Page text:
Wednesday, May 27, 2009

My take on Sonia Sotomayor

Well, it didn't take long for others to ask my take on President Obama's pick for the Supreme Court, Sonia Sotomayor. The quick answer: I'm still working on that.

However, I will say that it kind of bugs me that she wasn't picked so much on her judicial abilities as she was picked based on her race and gender. Would a white male of the very same ideological qualities and personality type been nominated? So what does that make Sotomayor - a token Hispanic and woman? Is that something to be proud of?

I've always said all along that if I am ever fortunate to be famous for my opinion writing or my editorial cartoons (or both), then I want to be known for those skills alone, and not that I happen to be Hispanic while exercising those skills. Don't get me wrong - I am proud to be Hispanic, and I most certainly want Hispanics to succeed in life, and I certainly support Hispanics that have "made it" to try to be role models for other Hispanics to follow in their footsteps.


...if I'm ever given the privilege of being a role model for other opinion writers or editorial cartoonists (regardless of their race or gender), then I want it to be because I have proven to be that good at those skills. You know what I'm saying? In other words, I want to be known as an opinion writer and edtoonist who is Hispanic - I DON'T want to be known as a Hispanic opinion writer and edtoonist, because being Hispanic is NOT why I write and draw.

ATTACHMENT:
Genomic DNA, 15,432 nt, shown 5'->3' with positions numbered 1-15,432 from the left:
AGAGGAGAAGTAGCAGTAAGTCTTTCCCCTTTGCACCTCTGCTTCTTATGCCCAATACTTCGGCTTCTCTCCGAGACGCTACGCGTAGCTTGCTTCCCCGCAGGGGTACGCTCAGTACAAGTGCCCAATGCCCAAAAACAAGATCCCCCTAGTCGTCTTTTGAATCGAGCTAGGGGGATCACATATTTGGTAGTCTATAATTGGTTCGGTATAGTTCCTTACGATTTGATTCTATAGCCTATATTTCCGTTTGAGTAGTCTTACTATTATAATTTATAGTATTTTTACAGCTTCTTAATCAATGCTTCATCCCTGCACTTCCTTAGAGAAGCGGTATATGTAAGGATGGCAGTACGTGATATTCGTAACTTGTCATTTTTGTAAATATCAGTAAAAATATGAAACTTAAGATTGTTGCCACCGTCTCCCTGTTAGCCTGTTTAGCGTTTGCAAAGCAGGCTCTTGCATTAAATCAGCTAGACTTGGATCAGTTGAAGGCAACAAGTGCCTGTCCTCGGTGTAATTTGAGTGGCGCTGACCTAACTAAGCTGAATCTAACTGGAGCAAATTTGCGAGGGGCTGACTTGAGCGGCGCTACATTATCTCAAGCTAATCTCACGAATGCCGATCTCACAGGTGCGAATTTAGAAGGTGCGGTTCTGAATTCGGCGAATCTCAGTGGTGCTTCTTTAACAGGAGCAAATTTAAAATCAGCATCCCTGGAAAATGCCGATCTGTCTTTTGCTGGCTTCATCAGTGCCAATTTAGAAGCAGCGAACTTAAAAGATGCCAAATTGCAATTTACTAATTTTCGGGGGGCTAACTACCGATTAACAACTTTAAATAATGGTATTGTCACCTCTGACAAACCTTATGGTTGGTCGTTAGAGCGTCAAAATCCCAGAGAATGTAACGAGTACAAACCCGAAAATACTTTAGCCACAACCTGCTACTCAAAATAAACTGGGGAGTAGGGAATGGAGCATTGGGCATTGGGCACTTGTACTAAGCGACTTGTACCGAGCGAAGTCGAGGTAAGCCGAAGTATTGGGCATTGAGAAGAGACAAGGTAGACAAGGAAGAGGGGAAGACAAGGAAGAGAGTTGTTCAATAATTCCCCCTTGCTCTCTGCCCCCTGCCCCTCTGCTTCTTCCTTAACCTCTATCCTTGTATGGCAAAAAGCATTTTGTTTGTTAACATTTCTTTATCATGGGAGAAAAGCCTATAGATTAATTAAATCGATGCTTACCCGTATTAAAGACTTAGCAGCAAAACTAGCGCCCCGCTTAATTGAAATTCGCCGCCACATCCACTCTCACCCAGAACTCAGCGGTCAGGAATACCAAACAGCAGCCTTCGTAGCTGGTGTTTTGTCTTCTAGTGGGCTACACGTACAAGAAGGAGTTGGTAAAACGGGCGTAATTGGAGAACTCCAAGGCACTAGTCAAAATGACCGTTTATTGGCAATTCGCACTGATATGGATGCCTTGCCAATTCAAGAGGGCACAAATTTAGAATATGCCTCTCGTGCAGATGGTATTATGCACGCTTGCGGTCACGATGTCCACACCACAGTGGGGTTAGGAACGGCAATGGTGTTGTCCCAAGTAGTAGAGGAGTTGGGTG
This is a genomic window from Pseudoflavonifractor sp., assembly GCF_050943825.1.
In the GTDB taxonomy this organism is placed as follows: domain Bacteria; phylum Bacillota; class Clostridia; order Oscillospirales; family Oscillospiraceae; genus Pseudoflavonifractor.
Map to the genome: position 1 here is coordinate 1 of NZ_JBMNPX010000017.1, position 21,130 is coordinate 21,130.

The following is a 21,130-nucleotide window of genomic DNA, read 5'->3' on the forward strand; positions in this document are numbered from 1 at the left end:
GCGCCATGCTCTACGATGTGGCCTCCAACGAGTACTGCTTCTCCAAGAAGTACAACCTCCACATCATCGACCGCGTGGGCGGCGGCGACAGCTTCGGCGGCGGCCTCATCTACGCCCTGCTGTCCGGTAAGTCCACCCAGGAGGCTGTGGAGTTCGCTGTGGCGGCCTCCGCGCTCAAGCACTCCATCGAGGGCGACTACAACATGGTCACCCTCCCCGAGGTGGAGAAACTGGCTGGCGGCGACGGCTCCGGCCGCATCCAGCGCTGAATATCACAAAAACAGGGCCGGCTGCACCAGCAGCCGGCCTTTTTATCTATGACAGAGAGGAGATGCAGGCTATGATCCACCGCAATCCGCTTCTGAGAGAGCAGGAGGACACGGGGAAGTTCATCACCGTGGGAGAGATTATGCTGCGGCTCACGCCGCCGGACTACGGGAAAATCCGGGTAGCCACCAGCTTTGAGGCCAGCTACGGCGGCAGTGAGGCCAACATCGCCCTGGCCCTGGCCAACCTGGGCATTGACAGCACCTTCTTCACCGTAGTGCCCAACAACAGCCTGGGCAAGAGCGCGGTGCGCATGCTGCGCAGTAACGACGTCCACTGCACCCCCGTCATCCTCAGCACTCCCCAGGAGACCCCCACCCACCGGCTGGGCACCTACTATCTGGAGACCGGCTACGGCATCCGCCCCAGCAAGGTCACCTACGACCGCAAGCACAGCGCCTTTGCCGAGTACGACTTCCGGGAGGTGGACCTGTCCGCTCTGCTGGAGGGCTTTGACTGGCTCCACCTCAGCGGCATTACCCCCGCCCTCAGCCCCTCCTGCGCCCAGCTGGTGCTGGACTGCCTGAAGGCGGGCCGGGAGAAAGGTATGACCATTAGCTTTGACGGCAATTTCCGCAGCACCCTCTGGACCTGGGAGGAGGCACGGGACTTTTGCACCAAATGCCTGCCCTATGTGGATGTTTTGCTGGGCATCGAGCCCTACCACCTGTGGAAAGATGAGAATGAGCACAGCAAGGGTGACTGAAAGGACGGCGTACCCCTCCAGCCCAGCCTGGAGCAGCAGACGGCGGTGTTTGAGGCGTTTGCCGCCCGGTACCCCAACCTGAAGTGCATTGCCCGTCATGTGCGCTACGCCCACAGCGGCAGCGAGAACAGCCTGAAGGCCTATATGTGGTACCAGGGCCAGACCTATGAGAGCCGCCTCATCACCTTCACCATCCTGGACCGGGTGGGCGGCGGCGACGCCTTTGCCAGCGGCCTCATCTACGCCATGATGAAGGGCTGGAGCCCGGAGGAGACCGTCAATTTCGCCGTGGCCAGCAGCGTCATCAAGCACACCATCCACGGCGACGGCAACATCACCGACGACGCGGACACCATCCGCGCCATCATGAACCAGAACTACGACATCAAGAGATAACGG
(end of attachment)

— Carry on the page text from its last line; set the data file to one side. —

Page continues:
I am Hispanic - I had no control over that, it simply is what I was born into. Again, while I'm proud to be Hispanic, I am not Hispanic because I worked at it and became one; I can't take an achievement pride over being Hispanic, because I did nothing to become one.

However, I am also proud of being an opinion writer and an edtoonist. That IS something that I worked at. And that I happen to be a Hispanic who is from the "wrong side of the tracks" and still became a writer and artist is gravy.

Some of you might be thinking that I want to hide my Hispanicness. Far from it. However, being a "Hispanic writer and artist" is too limiting, because this implies that I will limit myself to "Hispanic" themes and topics (however that is defined). No, I demand the freedom that comes with being a writer and artist PERIOD. No cultural definer attached.